What's up with the analog "echo" phenomenon?

I was recently listening to an Analogue Productions LP record: "The Intimate Art Pepper". I couldn't help but notice--particularly on the solo horn cuts--an anoying echo-type of phenomenon. Actually, it is more like a reverse echo with the quieter "decay" sound proceding the loud actual intended sound by about a half second. I hope this makes some sense. Actually, I've noticed this for years on other analog recordings. It is very noticable during very quiet passages just before a loud passage. I didn't expect to hear this on a supposed "audiophile" pressing.

Is this phenomenon a necessary evil in the analogue tape medium?
It's called pre-echo, and in not uncommon on vinyl
recordings. The stylus is reading loud passages on
the adjacent inside groove.

On tape, an echo is frequently due to print-through.
The magnetic tape, when it sits tightly wound,
prints through the magnetic signal to the adjacent
layer, and can be heard as an echo.
In addition to Jvogt's explanation, even with a record it may not be the vinyl's fault, as sometimes the old analog tape has print-through on it, which you'll hear even if the vinyl is cut well enough to minimize pre-echo. For example, the Classic reissue of the Bartok Concerto for Orchestra has what I thought was pre-echo at a few points, but when I heard the CD the same problem was there, indicating that print through on the master tape was the culprit.
It's part of the vinyl experience. The sound you hear is in the adjacent, upcoming groove.
Thanks to all who responded with these interesting explanations!
Ah the joys of vinyl, the perfect analog medium. Makes listening to music more exciting since you have a taste of what the next groove will deliver. It's even better than "continuousness": it is an overlap almost. So you see, digital has holes between the samples, vinyl, on the other hand, puts information on top of information; no gaps, no holes, just pure liquid, uninterrupted music!
It's actually the voice of Paula Zahn from CNN.
What a relief!!! So they're really not including subliminal messages with each record we buy: "...spend more money on audio gear..."
I worked as a recording engineer for major artists in the Phili/NYC area for 5 years. The tape phenomena listed above was always prevented by storing the right reels (played off) vs the left reels (which are rewound). This was standard practice everywhere.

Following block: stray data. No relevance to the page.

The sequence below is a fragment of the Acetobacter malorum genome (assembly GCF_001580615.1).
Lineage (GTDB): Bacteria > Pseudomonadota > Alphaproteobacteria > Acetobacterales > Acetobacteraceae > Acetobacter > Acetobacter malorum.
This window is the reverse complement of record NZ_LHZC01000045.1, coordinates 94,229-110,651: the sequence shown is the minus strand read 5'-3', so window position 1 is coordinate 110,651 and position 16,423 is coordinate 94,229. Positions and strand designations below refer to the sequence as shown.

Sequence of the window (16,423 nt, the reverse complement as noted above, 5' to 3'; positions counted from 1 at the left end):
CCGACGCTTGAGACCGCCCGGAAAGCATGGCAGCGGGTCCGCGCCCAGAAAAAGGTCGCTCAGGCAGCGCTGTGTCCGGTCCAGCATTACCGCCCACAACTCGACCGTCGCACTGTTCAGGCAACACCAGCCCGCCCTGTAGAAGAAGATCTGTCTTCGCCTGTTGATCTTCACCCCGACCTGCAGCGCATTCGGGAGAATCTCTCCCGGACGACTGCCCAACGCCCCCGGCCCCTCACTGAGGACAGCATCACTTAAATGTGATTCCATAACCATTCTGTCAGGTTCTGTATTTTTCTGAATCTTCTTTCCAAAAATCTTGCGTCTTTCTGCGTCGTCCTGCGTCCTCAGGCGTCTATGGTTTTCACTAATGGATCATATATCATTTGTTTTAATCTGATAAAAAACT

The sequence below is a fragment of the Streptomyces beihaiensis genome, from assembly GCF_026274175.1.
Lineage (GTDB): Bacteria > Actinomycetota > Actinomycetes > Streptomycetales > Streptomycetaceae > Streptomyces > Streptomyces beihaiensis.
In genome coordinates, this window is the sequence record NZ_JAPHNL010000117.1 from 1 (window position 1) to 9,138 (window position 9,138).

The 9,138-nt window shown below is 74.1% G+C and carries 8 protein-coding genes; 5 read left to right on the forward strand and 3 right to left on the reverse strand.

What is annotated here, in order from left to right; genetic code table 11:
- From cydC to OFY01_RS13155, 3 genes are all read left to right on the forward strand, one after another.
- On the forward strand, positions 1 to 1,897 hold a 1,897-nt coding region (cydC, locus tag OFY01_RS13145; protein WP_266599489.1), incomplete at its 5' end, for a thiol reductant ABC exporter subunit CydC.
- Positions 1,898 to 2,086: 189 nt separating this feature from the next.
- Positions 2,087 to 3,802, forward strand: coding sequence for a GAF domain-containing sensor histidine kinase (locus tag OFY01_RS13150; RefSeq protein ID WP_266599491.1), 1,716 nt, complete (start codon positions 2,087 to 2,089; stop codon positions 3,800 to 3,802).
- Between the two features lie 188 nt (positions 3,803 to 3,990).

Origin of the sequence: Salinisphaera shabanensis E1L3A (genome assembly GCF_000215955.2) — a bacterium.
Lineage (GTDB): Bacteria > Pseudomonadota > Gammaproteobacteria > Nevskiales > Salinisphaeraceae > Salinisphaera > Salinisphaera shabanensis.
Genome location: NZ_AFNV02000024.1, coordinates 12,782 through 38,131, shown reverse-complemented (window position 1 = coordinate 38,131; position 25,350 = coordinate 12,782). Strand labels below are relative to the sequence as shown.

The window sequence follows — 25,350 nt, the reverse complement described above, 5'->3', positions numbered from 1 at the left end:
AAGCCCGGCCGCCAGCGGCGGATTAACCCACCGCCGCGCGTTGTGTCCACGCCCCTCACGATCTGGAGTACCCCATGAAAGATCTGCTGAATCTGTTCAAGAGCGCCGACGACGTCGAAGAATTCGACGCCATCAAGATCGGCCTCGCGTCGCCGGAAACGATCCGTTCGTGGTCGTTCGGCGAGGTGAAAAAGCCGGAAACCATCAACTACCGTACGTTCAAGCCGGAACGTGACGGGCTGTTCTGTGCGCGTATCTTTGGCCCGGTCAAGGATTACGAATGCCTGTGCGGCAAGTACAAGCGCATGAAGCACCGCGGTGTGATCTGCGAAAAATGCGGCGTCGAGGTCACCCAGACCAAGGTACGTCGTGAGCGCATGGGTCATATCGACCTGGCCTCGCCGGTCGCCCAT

Print-through DOES occur. I do not deny that. But careless storage plays a part in what you're hearing. (Or the adjacent inner groove was cut too hot on the vinyl lathe).
Thanks for the info, Imin2U. It makes sense that studios would be aware of the print-through phenomenon, and do something about it.

It also makes sense that some would be careless, either in storage or on the lathe. I have a certain number of discs which show pre-echo, and also many that don't.
Please elaborate on print-through?
I always knew you should store your tapes "tails out" but only after being played? In other words if you fast wind, you're still storing tails out, but the tape is not packed the same way as if it was just played. Does that matter? Seems to me that whether stored rewound or forwarded would still exhibit this problem. Yet a played-back reel is packed even tighter isn't it? So how does that prevent print-through?
I know this is true because I have some tapes that are degraded while others aren't. What's up with that?
Bob: "Tails out" isn't the important thing. The important thing is that you don't want to store tapes that have just been wound/rewound at high speed.They would be packed tighter than a tape played at normal speed, and would therefore be more prone to print-through. That, at least, is my understanding, though I'll admit to having little experience with RtR.